Maryland Won't Poison Pesky Deep Creek Lake Plant


Maryland Won't Poison Pesky Deep Creek Lake Plant

The Department of Natural Resources says it won't use a herbicide to attack an invasive aquatic plant in western Maryland's Deep Creek Lake this year.

The agenda for Monday's meeting of the Deep Creek Lake Policy and Review Board includes an update on the state's assessment of Eurasian water milfoil. Some area residents say the plant threatens to strangle recreational boating on the lake.

The DNR says a study last year found that milfoil was not outcompeting native aquatic plants. The agency says it will study the matter further this summer but won't try to kill the invasive plant.

Milfoil forms dense mats of vegetation that can entangle swimmers and hinder boats. It first arrived in Wisconsin in the 1960s and has become a nuisance nationwide.

Photo Credit: Shutterstock

John Carlson reacts to news of Bruce Boudreau firing


John Carlson reacts to news of Bruce Boudreau firing

Bruce Boudreau was John Carlson’s first NHL coach back in the 2009-10 season and on Friday the Caps’ 26-year-old defenseman said he was unhappy to see Boudreau fired as head coach of the Anaheim Ducks.

“That’s just the nature of the business, I guess,” Carlson said. “You never want to see a coach get fired. It’s a business. I don’t make those calls, don’t make those decisions, don’t break down those games.”

In the NHL, Boudreau has a career record of 1-7 in Game 7s in the playoffs, including four straight Game 7 defeats with the Ducks, who hired him two days after the Capitals fired him on Nov. 28, 2011.

Many believe Boudreau will get a third opportunity to coach in the NHL, perhaps in Ottawa or Minnesota, where the Senators and Wild are seeking to fill head coaching vancancies. 

“He’s a great coach,” Carlson said. “You never want to see a guy get fired. That’s for sure.”

Boudreau has a regular season record of 409-192-80, but is 41-40 in the playoffs.

Capitals playing preseason game in Kansas City


Capitals playing preseason game in Kansas City

If the NHL has any intention of putting an expansion franchise in Kansas City, the Capitals might be able to give the league a scouting report.

The Capitals announced on Friday they will face the St. Louis Blues in Kansas City on Oct. 5 in a preseason game at the new Sprint Center.

Capitals right wing T.J. Oshie is scheduled to face his former team in the game. Oshie was selected by the Blues in the first round, 24th overall, in the 2005 NHL Draft. Oshie appeared in 443 games with the Blues from 2008-15, registering 310 points (110g, 200a) and 239 penalty minutes. The Everett, Wash., native was acquired by the Capitals on July 2, 2015.

Kansas City was last awarded an NHL team the same year the Capitals entered the league in 1974. But the Kansas City Scouts lasted just two seasons in Kemper Arena before moving to Denver as the Colorado Rockies.

Tickets for the Oct. 5 game will go on sale on Tuesday, May 3 at noon at, the Price Chopper Box Office at Sprint Center or by phone at 888-929-7849. Discounts are available for groups of 10 or more by calling Sprint Center Group Sales at 816-929-7177 or by emailing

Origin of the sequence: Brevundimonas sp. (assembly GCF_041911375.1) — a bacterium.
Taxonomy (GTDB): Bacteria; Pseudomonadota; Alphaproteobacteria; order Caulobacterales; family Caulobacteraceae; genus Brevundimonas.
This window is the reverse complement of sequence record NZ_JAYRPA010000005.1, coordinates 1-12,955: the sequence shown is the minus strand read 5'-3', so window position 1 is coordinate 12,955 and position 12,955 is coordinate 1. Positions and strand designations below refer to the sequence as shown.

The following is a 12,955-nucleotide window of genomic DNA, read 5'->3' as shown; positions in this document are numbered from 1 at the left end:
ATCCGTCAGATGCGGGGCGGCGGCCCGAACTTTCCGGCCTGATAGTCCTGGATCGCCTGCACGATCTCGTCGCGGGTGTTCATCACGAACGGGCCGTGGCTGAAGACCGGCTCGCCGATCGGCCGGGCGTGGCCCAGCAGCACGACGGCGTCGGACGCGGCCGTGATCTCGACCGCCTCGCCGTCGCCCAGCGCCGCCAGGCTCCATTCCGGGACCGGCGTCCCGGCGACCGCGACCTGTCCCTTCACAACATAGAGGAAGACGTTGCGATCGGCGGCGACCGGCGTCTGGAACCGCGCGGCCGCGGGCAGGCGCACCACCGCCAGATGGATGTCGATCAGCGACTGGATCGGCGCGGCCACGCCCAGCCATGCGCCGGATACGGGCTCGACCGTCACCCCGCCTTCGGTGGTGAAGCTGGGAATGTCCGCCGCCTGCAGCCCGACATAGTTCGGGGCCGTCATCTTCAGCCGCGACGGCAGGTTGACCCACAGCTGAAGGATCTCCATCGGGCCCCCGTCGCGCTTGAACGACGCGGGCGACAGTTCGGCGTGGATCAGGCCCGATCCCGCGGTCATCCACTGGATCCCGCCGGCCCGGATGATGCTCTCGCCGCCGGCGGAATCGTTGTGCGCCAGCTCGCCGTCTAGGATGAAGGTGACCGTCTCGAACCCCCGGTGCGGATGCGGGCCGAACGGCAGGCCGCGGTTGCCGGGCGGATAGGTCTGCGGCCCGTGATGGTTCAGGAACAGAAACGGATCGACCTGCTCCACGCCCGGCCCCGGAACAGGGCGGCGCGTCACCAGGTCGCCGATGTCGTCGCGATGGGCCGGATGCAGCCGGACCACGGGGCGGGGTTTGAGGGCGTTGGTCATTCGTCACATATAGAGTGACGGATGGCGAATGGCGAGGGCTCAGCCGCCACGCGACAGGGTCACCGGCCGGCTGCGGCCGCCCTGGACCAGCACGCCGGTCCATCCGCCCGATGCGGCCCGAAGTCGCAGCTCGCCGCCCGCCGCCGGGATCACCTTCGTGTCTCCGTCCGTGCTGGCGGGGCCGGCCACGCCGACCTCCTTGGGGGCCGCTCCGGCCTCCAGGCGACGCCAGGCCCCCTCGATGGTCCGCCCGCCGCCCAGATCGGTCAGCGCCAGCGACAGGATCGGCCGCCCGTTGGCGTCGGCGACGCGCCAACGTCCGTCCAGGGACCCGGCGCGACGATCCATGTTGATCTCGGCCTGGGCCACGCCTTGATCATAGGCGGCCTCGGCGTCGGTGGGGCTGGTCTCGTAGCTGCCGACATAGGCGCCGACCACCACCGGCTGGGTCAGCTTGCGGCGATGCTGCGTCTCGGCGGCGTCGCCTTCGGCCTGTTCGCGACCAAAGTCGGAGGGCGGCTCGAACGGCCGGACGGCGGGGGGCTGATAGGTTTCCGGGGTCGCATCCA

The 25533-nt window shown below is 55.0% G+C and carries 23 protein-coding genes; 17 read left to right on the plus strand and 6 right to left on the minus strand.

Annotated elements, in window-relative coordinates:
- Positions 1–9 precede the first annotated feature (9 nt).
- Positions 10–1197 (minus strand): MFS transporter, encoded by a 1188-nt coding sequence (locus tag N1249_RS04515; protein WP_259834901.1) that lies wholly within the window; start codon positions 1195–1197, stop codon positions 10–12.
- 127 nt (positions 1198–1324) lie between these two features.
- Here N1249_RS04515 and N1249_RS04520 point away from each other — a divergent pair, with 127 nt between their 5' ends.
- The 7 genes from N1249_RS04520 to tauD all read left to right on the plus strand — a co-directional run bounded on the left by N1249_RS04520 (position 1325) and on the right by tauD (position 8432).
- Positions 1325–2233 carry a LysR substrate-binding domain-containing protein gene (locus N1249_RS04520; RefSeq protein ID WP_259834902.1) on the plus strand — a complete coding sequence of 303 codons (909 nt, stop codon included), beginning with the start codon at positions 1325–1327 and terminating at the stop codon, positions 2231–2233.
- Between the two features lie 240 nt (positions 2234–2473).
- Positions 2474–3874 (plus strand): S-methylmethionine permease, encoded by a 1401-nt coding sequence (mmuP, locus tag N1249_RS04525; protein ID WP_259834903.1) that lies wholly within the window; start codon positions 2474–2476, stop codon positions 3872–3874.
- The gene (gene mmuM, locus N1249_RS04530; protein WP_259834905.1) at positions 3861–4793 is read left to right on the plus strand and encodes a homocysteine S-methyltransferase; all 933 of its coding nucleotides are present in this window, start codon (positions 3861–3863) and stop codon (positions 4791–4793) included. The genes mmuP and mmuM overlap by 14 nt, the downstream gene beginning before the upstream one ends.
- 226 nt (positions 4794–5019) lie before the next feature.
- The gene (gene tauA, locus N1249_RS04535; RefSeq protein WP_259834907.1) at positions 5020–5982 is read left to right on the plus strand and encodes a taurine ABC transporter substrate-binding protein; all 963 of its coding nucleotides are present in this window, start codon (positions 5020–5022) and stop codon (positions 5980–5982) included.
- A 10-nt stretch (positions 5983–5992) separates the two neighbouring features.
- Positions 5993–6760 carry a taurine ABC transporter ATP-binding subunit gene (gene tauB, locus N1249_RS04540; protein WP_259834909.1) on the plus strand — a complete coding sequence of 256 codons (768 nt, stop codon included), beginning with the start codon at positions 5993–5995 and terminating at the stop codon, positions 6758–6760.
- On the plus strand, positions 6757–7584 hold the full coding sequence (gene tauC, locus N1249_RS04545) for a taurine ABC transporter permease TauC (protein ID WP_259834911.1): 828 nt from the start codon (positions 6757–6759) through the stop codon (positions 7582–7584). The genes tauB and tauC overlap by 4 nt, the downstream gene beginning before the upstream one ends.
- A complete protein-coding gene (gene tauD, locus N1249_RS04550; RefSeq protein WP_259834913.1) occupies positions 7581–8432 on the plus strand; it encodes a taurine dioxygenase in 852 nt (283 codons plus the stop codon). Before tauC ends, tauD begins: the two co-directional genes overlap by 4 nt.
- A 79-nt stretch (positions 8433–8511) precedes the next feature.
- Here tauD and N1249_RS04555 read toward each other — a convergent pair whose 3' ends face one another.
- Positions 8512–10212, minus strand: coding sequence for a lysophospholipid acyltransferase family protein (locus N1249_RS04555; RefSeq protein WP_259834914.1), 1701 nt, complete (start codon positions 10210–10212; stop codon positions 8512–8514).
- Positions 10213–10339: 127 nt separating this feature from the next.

The Capitals will host the Blues at Verizon Center on Oct. 3. The full NHL schedule is expected to come out in late June.

Report: Kings open to trading DeMarcus Cousins


Report: Kings open to trading DeMarcus Cousins

The Kings finished the season with a 33-49 record, missing the playoffs for the 10th year in a row. The team fired head coach George Karl after one season at the helm in which there was obvious conflict with star center DeMarcus Cousins. 

But Karl's ouster doesn't necessarily signal Sacramento's committment to Cousins. According to a report by the Sacramento Bee, general manager Vlade Divac is considering trading the All-Star big man for the first time. 

A year ago, Cousins was untouchable. A year later, the sense within the organization is Divac is tempted by the prospect of pairing his center with his personally selected coach but that he has become increasingly frustrated by his center’s ongoing issues and, for the first time, is willing to test the market for the two-time All-Star.

Karl has plenty of company. The disconnect between Karl and Divac, and Karl and Cousins, is rivaled closely by the discord within the fragmented locker room. Apart from Rondo, Cousins has few friends among his teammates. Several players privately have complained to management about his mood swings and disrespect for those around him, including his coaches and in particular Karl.

It's hard to imagine the Kings going through with a move to ship their best player out of Sacramento, but they may be hoping to scare him straight. Years of insisting to the media that Cousins wasn't going anywhere likely emboldened, and possibly exhacerbated, moody behavior. 

But if Divac is serious about moving on, he'll find no shortage of suitors for the two-time All-Star center. 

First in line would be Wizards fans, who have been vocal about wanting to reunite point guard John Wall with his former Kentucky teammate and close friend, Cousins. 

There's a lot to love about Cousins' game, obviously. He averaged 26.9 points and 11.5 rebounds per game last season, and he's not even a liability at the free throw line (71.8%). But his volatility shows on the court -- he gives inconsistent effort on defense and led the NBA in technical fouls last season with 17. 

Sacramento will be asking for a lot in return for one of the game's best big men. And the Wizards, for their part, don't have a whole lot to offer with only six players under contract (seven if you assume they re-sign Bradley Beal). 

This is a watch and wait situation.